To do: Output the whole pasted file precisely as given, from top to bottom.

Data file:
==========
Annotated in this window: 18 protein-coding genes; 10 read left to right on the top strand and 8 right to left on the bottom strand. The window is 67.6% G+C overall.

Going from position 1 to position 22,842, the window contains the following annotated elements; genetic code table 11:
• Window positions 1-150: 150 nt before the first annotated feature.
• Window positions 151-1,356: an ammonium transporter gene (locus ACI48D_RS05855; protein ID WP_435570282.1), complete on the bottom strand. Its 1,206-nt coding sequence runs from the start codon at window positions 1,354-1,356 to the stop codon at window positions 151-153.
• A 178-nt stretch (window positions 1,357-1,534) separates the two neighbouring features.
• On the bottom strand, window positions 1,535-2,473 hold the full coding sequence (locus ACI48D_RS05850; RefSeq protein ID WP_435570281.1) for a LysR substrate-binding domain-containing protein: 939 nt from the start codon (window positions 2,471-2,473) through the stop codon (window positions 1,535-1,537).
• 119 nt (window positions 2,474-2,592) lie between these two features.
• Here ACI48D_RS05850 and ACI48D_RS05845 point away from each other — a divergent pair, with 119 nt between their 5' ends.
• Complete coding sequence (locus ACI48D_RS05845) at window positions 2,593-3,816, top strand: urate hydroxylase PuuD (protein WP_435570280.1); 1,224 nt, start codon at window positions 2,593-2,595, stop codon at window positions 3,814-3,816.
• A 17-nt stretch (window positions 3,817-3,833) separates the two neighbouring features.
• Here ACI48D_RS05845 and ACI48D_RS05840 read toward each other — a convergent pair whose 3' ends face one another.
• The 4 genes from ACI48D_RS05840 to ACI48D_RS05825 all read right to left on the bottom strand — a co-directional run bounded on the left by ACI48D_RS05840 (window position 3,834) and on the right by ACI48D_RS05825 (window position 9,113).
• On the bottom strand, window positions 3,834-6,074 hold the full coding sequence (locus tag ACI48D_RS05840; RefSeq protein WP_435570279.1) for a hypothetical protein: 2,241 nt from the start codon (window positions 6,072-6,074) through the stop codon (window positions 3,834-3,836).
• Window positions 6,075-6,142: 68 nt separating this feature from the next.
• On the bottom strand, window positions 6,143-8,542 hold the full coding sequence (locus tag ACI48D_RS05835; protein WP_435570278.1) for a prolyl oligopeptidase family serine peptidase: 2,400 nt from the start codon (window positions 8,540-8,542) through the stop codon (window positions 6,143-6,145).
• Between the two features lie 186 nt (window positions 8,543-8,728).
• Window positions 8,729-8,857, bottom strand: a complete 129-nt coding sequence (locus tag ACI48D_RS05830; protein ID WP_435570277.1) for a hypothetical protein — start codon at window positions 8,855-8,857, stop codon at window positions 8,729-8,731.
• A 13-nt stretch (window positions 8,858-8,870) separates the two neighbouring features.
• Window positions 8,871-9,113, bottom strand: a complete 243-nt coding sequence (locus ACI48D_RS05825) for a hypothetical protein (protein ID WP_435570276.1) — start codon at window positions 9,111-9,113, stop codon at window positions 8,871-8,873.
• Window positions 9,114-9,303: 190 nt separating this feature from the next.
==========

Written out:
Annotated in this window: 18 protein-coding genes; 10 read left to right on the top strand and 8 right to left on the bottom strand. The window is 67.6% G+C overall.

Going from position 1 to position 22,842, the window contains the following annotated elements; genetic code table 11:
• Window positions 1-150: 150 nt before the first annotated feature.
• Window positions 151-1,356: an ammonium transporter gene (locus ACI48D_RS05855; protein ID WP_435570282.1), complete on the bottom strand. Its 1,206-nt coding sequence runs from the start codon at window positions 1,354-1,356 to the stop codon at window positions 151-153.
• A 178-nt stretch (window positions 1,357-1,534) separates the two neighbouring features.
• On the bottom strand, window positions 1,535-2,473 hold the full coding sequence (locus ACI48D_RS05850; RefSeq protein ID WP_435570281.1) for a LysR substrate-binding domain-containing protein: 939 nt from the start codon (window positions 2,471-2,473) through the stop codon (window positions 1,535-1,537).
• 119 nt (window positions 2,474-2,592) lie between these two features.
• Here ACI48D_RS05850 and ACI48D_RS05845 point away from each other — a divergent pair, with 119 nt between their 5' ends.
• Complete coding sequence (locus ACI48D_RS05845) at window positions 2,593-3,816, top strand: urate hydroxylase PuuD (protein WP_435570280.1); 1,224 nt, start codon at window positions 2,593-2,595, stop codon at window positions 3,814-3,816.
• A 17-nt stretch (window positions 3,817-3,833) separates the two neighbouring features.
• Here ACI48D_RS05845 and ACI48D_RS05840 read toward each other — a convergent pair whose 3' ends face one another.
• The 4 genes from ACI48D_RS05840 to ACI48D_RS05825 all read right to left on the bottom strand — a co-directional run bounded on the left by ACI48D_RS05840 (window position 3,834) and on the right by ACI48D_RS05825 (window position 9,113).
• On the bottom strand, window positions 3,834-6,074 hold the full coding sequence (locus tag ACI48D_RS05840; RefSeq protein WP_435570279.1) for a hypothetical protein: 2,241 nt from the start codon (window positions 6,072-6,074) through the stop codon (window positions 3,834-3,836).
• Window positions 6,075-6,142: 68 nt separating this feature from the next.
• On the bottom strand, window positions 6,143-8,542 hold the full coding sequence (locus tag ACI48D_RS05835; protein WP_435570278.1) for a prolyl oligopeptidase family serine peptidase: 2,400 nt from the start codon (window positions 8,540-8,542) through the stop codon (window positions 6,143-6,145).
• Between the two features lie 186 nt (window positions 8,543-8,728).
• Window positions 8,729-8,857, bottom strand: a complete 129-nt coding sequence (locus tag ACI48D_RS05830; protein ID WP_435570277.1) for a hypothetical protein — start codon at window positions 8,855-8,857, stop codon at window positions 8,729-8,731.
• A 13-nt stretch (window positions 8,858-8,870) separates the two neighbouring features.
• Window positions 8,871-9,113, bottom strand: a complete 243-nt coding sequence (locus ACI48D_RS05825) for a hypothetical protein (protein ID WP_435570276.1) — start codon at window positions 9,111-9,113, stop codon at window positions 8,871-8,873.
• Window positions 9,114-9,303: 190 nt separating this feature from the next.